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Hard drive advice -- early 2009 iMac

972 Views 9 Replies Latest reply: Apr 3, 2013 4:50 PM by Dennis Kulpa RSS
David McCourt Level 1 Level 1 (15 points)
Currently Being Moderated
Mar 31, 2013 3:54 AM

Hi

 

My iMac (24" 2.93Ghz early 2009) is now 4 years old and I was wondering about upgrading the hard drive. The Mac has started to feel a little sluggish with the spinning beach ball a common occurance and occasionally the finder taking a long time to render icons in list view.

 

I've ran the usual system maintenance tasks using Onyx and MacOptimizer but this has had no real affect.

 

I've ran Disk Utility and the SMART Utility app and both show the hard drive is OK. No read/write or realloaction errors.

 

I'm aware hardware suffers from wear and tear so I was wondering if I should upgrade. I'd like to get another 1 to 2 years out of the Mac. Is it worth it given the hard drive is seemingly OK? I've looked at lots of tutorials and video walk thoughs and I'm happy to swap the drive out, even though it looks a little fiddly.

 

Space isn't much of an issue for me as I have a 4TB NAS but a larger hard drive would be nice but not essential.

 

I understand that there are some issues with the heat sensor on the drives and it is important to use the same make as the factory installed one. With that in mind I've been looking a either a Western Digital Green 2TB, a Western Digital Black 1TB or a Western Digital Velicoraptor 1TB drive although I've read these are a little noisy.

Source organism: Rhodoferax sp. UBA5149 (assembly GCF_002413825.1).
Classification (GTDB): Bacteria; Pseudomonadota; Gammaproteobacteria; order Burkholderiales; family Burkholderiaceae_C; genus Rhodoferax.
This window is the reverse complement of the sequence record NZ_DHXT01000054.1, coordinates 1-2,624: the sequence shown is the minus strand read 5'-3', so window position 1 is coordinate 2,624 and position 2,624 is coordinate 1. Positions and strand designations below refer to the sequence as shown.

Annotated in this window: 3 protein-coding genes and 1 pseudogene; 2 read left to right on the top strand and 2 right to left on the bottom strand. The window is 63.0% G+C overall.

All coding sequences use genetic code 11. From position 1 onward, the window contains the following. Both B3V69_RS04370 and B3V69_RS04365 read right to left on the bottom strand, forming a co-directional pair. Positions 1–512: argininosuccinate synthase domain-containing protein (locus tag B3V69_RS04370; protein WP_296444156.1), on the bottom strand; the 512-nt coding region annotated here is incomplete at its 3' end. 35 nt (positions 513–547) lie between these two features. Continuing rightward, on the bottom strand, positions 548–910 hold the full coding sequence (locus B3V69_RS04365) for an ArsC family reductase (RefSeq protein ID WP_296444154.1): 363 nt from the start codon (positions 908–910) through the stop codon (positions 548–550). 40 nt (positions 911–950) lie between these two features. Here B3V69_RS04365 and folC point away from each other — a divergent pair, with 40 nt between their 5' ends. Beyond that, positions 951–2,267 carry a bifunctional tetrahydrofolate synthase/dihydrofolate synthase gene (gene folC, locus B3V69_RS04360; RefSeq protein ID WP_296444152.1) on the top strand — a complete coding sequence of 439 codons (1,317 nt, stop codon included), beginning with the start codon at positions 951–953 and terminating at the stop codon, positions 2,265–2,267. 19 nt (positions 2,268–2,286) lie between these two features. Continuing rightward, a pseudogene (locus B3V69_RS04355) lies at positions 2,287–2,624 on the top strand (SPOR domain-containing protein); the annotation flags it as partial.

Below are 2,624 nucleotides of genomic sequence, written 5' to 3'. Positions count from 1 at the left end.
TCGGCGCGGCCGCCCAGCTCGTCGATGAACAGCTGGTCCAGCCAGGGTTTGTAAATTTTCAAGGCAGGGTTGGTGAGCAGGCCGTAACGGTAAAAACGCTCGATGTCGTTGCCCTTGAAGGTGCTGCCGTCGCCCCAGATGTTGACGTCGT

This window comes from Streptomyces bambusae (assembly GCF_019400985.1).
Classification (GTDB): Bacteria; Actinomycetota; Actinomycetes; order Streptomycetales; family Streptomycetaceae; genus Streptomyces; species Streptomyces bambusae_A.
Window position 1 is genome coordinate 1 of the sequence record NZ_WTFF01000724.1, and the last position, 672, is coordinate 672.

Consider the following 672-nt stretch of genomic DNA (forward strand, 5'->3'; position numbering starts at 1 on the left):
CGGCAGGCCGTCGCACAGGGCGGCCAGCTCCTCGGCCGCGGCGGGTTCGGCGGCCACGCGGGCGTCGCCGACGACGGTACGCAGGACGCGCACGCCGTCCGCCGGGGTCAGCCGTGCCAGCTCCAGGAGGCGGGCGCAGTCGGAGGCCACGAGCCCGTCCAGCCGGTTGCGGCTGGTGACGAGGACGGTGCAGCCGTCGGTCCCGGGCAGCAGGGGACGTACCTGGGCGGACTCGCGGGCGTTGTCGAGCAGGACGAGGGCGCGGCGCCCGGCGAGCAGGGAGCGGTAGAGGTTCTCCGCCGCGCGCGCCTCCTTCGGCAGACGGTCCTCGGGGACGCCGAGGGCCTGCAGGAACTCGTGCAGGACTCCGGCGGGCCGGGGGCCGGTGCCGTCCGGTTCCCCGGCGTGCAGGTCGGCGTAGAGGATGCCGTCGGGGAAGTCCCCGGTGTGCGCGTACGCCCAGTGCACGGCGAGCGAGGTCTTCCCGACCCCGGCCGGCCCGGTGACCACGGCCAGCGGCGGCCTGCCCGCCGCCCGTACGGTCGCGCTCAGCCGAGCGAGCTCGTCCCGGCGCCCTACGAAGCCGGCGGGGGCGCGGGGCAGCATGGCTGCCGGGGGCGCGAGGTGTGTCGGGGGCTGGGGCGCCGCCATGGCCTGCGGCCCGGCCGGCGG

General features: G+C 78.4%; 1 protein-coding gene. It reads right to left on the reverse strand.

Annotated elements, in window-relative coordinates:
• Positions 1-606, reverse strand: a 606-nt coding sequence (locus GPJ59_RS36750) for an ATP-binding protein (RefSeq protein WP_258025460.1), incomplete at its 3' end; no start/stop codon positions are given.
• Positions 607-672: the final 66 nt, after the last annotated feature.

I'd love to hear other's thoughts an experiences.

 

Thanks

iMac (24-inch Early 2009), OS X Mountain Lion (10.8.3), 8gb RAM
  • Dennis Kulpa Level 1 Level 1 (15 points)
    Currently Being Moderated
    Mar 31, 2013 5:21 AM (in response to David McCourt)

    If it were me - before I bother to change out the hard drive, I'd back everything up, then wipe the hard drive and do a clean install, then transfer my files back.  Even though you've run utilities that say everything is OK, there may just be something out of wack that's causing the issue.  I've had similar happen to me, did the clean-install and it corrected the problem.

     

    Dennis

  • WZZZ Level 6 Level 6 (11,900 points)
    Currently Being Moderated
    Mar 31, 2013 6:07 AM (in response to David McCourt)

    I understand that there are some issues with the heat sensor on the drives and it is important to use the same make as the factory installed one.

    AFAIK, this only started with the late 2009 models. Besides that, if it did apply to your model, it wouldn't help to use the same make drive, since those drives are Apple proprietary. If you are thinking about the OWC article about this, I don't think they got that right--and even if they did, there are no more of those compatible drives anywhere to be found.

     

    You could work around this problem, if it does apply to your model, by getting SSD Fan Control.

     

    http://exirion.net/ssdfanctrl/

     

    However, I don't think a hard drive upgrade will make any difference for your problem. It might be more to do with indadequate RAM. Can you post a screenshot of the bottom only of the System Memory tab in Activity Monitor in Utilities. Like this

     

    Screen shot 2013-03-06 at 8.19.17 AM.png